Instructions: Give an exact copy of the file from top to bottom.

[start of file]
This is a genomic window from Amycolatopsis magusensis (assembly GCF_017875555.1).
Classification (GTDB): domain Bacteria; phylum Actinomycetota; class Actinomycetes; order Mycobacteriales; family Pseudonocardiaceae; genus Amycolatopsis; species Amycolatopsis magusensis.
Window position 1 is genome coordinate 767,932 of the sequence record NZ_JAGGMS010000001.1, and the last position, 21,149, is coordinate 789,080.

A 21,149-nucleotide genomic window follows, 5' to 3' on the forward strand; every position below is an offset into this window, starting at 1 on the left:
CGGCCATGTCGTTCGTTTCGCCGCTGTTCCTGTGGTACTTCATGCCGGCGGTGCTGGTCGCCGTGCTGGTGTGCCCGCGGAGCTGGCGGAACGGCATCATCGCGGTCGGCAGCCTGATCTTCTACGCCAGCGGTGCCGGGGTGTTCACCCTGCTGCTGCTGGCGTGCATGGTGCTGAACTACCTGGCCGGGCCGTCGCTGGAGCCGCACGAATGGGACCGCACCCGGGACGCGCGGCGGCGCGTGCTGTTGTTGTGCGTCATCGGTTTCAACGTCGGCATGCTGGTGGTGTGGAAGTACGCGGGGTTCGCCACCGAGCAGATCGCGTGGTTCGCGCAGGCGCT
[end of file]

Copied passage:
This is a genomic window from Amycolatopsis magusensis (assembly GCF_017875555.1).
Classification (GTDB): domain Bacteria; phylum Actinomycetota; class Actinomycetes; order Mycobacteriales; family Pseudonocardiaceae; genus Amycolatopsis; species Amycolatopsis magusensis.
Window position 1 is genome coordinate 767,932 of the sequence record NZ_JAGGMS010000001.1, and the last position, 21,149, is coordinate 789,080.

A 21,149-nucleotide genomic window follows, 5' to 3' on the forward strand; every position below is an offset into this window, starting at 1 on the left:
CGGCCATGTCGTTCGTTTCGCCGCTGTTCCTGTGGTACTTCATGCCGGCGGTGCTGGTCGCCGTGCTGGTGTGCCCGCGGAGCTGGCGGAACGGCATCATCGCGGTCGGCAGCCTGATCTTCTACGCCAGCGGTGCCGGGGTGTTCACCCTGCTGCTGCTGGCGTGCATGGTGCTGAACTACCTGGCCGGGCCGTCGCTGGAGCCGCACGAATGGGACCGCACCCGGGACGCGCGGCGGCGCGTGCTGTTGTTGTGCGTCATCGGTTTCAACGTCGGCATGCTGGTGGTGTGGAAGTACGCGGGGTTCGCCACCGAGCAGATCGCGTGGTTCGCGCAGGCGCT